A Drink of Red Mirror by Kim Hyesoon and Translated by Jiwon Shin, Lauren Albin, and Sue Hyon Bae (Action Books, 2019)
With a long tongue I’ll suckle all your milk
and slurp up your brain
Two sheets of tongue like death
whine until the night wears out
and even without bodies
we flicked only our tongues
(from “Two Sheets of Tongue”)
Relentless. Gloriously grotesque. A statement on figure and body politics. Relationships, perceptions, and control. The new English translation of the incredible feminist surrealist approaches boundaries and absconds them. Her work is approachable and reproachable; an embrace of fascination and a rejection of horror.
These poems are bounties of binding and explosion, carefully considered expressions of crystalline order and salvaged wreckage. They are juxtapositions of voice, fields of life in decay, and a captured layering and distribution of the soulful human embodiment cum imprisonment. And answers of what it means to fully exist and fully break open into the ravings of liberty.
When you asked me What are you thinking?
I quickly pushed an earlobe dripping with blood
between your lips and said I’m not thinking of anything
Under the streetlamp two lilac trees recklessly tremble
(from “Weather Update”)
Unlike the previous Kim Hyesoon collections available in English, mostly done through the intensive and intense translations of Don Mee Choi, A Drink of Red Mirror is the result of a translation project. The cohort responsible falls under the guidance of Arizona State’s Professor Jiwon Shin. The book is a result of that cohort’s leading MFA students Lauren Albin and Sue Hyon Bae. The other contributing translators are students Rebecca Teague, Dakota Hale, Kevin Salter, Sierra Hamel, and Nicole Lindell.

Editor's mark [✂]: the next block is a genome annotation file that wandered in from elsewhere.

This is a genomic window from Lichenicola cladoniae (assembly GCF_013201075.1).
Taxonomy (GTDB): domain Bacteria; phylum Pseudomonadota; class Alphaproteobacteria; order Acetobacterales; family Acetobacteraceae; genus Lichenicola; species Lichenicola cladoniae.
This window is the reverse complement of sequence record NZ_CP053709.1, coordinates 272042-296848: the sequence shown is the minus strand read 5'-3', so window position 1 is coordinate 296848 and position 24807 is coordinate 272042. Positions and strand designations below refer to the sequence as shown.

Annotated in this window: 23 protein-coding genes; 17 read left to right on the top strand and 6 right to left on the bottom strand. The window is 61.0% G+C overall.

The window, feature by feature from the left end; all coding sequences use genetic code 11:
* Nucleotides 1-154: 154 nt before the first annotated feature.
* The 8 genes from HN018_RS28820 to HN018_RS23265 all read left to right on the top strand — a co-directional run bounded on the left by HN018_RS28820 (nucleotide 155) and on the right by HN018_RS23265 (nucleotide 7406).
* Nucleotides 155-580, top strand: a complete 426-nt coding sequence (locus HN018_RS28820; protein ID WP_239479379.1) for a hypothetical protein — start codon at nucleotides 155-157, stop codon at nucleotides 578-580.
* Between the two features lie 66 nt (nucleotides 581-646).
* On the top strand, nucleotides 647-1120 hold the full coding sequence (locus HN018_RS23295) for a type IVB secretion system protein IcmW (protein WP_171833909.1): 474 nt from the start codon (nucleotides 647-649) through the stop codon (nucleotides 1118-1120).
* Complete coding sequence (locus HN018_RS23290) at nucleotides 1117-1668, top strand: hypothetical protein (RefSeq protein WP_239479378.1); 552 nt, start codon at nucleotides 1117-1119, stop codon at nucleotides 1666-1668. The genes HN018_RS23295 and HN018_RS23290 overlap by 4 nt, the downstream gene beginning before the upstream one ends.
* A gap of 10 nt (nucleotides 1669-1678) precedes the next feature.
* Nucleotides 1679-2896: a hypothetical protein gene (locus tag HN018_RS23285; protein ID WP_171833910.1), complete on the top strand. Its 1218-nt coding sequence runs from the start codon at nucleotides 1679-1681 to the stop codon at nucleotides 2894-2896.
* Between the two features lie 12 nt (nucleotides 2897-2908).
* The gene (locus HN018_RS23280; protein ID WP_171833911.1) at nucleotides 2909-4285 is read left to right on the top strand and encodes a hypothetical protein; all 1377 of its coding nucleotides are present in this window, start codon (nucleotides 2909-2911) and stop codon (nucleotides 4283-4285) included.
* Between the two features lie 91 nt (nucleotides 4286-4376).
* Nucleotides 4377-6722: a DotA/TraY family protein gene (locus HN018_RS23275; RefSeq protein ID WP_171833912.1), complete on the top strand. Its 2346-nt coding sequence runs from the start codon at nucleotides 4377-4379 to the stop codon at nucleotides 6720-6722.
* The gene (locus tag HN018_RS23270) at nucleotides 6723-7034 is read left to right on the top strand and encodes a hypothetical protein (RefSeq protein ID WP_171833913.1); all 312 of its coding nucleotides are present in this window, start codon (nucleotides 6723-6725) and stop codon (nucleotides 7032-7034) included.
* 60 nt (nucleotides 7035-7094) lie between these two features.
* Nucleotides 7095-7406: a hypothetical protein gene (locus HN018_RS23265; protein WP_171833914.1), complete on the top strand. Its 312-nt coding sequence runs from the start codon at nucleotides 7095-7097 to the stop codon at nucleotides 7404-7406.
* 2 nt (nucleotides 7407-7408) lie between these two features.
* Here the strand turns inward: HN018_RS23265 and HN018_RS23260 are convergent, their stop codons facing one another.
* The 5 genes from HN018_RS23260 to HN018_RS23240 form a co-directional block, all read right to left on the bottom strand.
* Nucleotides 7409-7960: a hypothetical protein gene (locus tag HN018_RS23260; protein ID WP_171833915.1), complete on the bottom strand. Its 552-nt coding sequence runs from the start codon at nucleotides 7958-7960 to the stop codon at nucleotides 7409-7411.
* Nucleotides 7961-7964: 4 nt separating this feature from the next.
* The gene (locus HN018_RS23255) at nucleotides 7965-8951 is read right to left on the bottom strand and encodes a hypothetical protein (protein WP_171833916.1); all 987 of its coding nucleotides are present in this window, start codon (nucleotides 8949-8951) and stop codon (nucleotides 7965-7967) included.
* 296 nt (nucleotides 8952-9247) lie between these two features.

This book is about the combing of translations in collectivity to find the sweet treasure of collaboration. Each poem in the book has its multiple translators identified. The weaving together creates a harmony in the tonal scope of the book. The book reaches extreme ends undeniably Hyesoonean, and the book falls in line through an integrity of language. There is an underlying flourish and roughness to these translations I don’t recall as present in Choi’s work. The result is an enjoyable satisfaction of grit.
When I enter the gorge of dreams
there’s that women, always waiting for me,
the woman who wanders the night of the ball
This morning she’s rotted black and smeared of asphalt
(from “Something Like a Poem”)
These poems fling and flail and ring and rail across the page. They are mesmerizing and filled with sublimity. They are at once the cacophonous crowd’s compounded tongue and the euphonic chorus. The speaker of each poem is the symbolic feminine extremely extended, hallmark protagonist of Hyesoon’s ongoing work. Translational differences, nuances, blemishes, uniquenesses aside, this book fits into the English canon of the brilliant South Korean poet. It is fascinating to imagine the choreographed poetics of a group whose shared goals plaster the space of knowing and fixity, and witnessing the emerged Hyesoon, the literary Hyesoon, Hyesoon-as-poetry, emerging forth, gaseous and spectacular upon or beside the anti-pedestal.
As mentioned, these poems are bodily-formed and focused. They feel prepositional. Concepts and identities within, and without, and between. They are transitory and trans-positional. They are poems that deal with self and other in a profound and provocative balancing act. The act is the initiative, and the initiative is the poet’s rhythmic awareness. This fortitude, this acute intuition, is represented through blazingly complex metaphor and nearly-mystical convergence of image and method for understanding. The voices of the speakers blend into the foreground and background of each poem’s narrative.